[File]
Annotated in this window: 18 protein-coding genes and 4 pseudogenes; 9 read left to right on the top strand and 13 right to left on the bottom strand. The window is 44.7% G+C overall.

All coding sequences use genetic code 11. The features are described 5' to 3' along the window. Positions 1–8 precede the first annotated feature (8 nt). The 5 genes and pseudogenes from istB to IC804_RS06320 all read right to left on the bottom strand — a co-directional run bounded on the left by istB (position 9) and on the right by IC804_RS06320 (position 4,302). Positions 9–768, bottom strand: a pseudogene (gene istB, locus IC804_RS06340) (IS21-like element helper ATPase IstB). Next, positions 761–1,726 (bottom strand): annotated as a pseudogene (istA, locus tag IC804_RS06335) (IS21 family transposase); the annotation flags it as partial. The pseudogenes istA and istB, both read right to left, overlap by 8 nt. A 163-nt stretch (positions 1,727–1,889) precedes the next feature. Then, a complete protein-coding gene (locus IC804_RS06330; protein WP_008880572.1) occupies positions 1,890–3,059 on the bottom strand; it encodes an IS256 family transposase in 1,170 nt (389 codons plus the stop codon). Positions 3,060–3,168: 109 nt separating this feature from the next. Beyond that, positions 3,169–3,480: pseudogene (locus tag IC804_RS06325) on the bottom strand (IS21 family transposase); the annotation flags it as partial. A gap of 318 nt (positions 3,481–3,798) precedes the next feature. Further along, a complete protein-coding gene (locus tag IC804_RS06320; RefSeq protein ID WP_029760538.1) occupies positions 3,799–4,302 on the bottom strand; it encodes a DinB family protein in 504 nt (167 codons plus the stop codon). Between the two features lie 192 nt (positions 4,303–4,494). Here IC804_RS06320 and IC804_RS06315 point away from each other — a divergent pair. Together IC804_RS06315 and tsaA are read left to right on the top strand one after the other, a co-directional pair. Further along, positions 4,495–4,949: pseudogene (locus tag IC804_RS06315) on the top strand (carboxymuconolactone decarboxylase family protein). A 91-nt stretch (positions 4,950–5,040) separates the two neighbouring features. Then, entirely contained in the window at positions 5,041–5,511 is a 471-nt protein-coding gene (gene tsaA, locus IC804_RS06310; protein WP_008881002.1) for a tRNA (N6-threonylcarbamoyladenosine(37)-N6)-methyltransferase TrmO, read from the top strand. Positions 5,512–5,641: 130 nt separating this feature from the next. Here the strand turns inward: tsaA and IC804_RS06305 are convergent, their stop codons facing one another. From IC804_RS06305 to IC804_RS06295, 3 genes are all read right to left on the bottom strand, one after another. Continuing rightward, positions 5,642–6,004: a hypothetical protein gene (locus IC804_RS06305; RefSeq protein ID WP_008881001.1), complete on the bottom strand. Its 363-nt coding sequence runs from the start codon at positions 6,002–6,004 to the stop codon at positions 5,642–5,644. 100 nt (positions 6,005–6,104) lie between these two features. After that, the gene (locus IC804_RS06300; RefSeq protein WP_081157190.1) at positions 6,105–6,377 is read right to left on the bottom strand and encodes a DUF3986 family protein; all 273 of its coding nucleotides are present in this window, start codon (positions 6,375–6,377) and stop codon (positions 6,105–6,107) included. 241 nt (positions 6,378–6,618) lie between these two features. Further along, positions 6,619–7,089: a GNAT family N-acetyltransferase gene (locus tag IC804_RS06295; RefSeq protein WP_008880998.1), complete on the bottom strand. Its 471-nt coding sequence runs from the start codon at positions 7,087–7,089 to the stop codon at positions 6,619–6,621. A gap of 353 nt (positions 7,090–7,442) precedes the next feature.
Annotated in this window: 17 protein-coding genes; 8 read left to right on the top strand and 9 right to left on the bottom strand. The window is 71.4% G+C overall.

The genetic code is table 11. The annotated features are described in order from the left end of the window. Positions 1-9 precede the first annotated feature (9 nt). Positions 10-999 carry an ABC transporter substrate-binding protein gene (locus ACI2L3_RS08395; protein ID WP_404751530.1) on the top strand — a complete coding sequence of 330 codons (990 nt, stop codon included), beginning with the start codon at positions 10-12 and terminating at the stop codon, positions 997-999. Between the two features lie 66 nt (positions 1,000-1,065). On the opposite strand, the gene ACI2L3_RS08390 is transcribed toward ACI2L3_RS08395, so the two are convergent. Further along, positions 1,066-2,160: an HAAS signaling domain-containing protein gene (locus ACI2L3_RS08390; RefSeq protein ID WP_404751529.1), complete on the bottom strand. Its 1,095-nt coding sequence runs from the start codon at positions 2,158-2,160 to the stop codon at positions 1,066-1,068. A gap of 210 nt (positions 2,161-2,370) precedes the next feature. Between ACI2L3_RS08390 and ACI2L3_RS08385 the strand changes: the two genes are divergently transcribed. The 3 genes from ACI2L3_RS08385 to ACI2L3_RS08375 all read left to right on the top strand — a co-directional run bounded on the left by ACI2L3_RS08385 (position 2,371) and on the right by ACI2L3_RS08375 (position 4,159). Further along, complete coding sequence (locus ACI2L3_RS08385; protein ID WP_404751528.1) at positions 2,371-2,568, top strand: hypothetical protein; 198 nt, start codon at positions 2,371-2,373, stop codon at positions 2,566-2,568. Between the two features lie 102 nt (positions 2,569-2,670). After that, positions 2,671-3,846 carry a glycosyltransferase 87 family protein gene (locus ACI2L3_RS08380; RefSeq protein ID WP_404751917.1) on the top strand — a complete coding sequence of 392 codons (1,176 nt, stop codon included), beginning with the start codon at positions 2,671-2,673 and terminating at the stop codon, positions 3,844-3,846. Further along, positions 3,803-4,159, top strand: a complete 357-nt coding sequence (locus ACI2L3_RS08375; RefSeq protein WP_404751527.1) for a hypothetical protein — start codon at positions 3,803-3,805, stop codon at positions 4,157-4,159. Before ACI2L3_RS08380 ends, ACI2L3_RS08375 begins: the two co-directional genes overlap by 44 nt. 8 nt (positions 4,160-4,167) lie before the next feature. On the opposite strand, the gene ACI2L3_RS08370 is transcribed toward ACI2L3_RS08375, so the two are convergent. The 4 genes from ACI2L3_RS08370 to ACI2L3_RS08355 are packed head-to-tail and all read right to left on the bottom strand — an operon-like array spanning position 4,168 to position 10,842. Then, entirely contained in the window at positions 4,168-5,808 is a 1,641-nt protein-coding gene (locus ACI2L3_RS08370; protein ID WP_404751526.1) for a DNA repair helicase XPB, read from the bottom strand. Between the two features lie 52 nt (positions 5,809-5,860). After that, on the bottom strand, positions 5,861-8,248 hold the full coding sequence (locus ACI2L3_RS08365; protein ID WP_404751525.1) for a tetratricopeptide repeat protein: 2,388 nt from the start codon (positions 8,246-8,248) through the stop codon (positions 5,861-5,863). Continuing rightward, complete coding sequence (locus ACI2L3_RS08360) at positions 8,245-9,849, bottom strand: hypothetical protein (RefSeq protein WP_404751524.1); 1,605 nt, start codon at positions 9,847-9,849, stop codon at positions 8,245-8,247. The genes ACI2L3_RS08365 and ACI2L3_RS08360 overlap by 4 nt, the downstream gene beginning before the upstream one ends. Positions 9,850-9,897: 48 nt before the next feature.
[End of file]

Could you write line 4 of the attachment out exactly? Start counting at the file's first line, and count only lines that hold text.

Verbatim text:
The genetic code is table 11. The annotated features are described in order from the left end of the window. Positions 1-9 precede the first annotated feature (9 nt). Positions 10-999 carry an ABC transporter substrate-binding protein gene (locus ACI2L3_RS08395; protein ID WP_404751530.1) on the top strand — a complete coding sequence of 330 codons (990 nt, stop codon included), beginning with the start codon at positions 10-12 and terminating at the stop codon, positions 997-999. Between the two features lie 66 nt (positions 1,000-1,065). On the opposite strand, the gene ACI2L3_RS08390 is transcribed toward ACI2L3_RS08395, so the two are convergent. Further along, positions 1,066-2,160: an HAAS signaling domain-containing protein gene (locus ACI2L3_RS08390; RefSeq protein ID WP_404751529.1), complete on the bottom strand. Its 1,095-nt coding sequence runs from the start codon at positions 2,158-2,160 to the stop codon at positions 1,066-1,068. A gap of 210 nt (positions 2,161-2,370) precedes the next feature. Between ACI2L3_RS08390 and ACI2L3_RS08385 the strand changes: the two genes are divergently transcribed. The 3 genes from ACI2L3_RS08385 to ACI2L3_RS08375 all read left to right on the top strand — a co-directional run bounded on the left by ACI2L3_RS08385 (position 2,371) and on the right by ACI2L3_RS08375 (position 4,159). Further along, complete coding sequence (locus ACI2L3_RS08385; protein ID WP_404751528.1) at positions 2,371-2,568, top strand: hypothetical protein; 198 nt, start codon at positions 2,371-2,373, stop codon at positions 2,566-2,568. Between the two features lie 102 nt (positions 2,569-2,670). After that, positions 2,671-3,846 carry a glycosyltransferase 87 family protein gene (locus ACI2L3_RS08380; RefSeq protein ID WP_404751917.1) on the top strand — a complete coding sequence of 392 codons (1,176 nt, stop codon included), beginning with the start codon at positions 2,671-2,673 and terminating at the stop codon, positions 3,844-3,846. Further along, positions 3,803-4,159, top strand: a complete 357-nt coding sequence (locus ACI2L3_RS08375; RefSeq protein WP_404751527.1) for a hypothetical protein — start codon at positions 3,803-3,805, stop codon at positions 4,157-4,159. Before ACI2L3_RS08380 ends, ACI2L3_RS08375 begins: the two co-directional genes overlap by 44 nt. 8 nt (positions 4,160-4,167) lie before the next feature. On the opposite strand, the gene ACI2L3_RS08370 is transcribed toward ACI2L3_RS08375, so the two are convergent. The 4 genes from ACI2L3_RS08370 to ACI2L3_RS08355 are packed head-to-tail and all read right to left on the bottom strand — an operon-like array spanning position 4,168 to position 10,842. Then, entirely contained in the window at positions 4,168-5,808 is a 1,641-nt protein-coding gene (locus ACI2L3_RS08370; protein ID WP_404751526.1) for a DNA repair helicase XPB, read from the bottom strand. Between the two features lie 52 nt (positions 5,809-5,860). After that, on the bottom strand, positions 5,861-8,248 hold the full coding sequence (locus ACI2L3_RS08365; protein ID WP_404751525.1) for a tetratricopeptide repeat protein: 2,388 nt from the start codon (positions 8,246-8,248) through the stop codon (positions 5,861-5,863). Continuing rightward, complete coding sequence (locus ACI2L3_RS08360) at positions 8,245-9,849, bottom strand: hypothetical protein (RefSeq protein WP_404751524.1); 1,605 nt, start codon at positions 9,847-9,849, stop codon at positions 8,245-8,247. The genes ACI2L3_RS08365 and ACI2L3_RS08360 overlap by 4 nt, the downstream gene beginning before the upstream one ends. Positions 9,850-9,897: 48 nt before the next feature.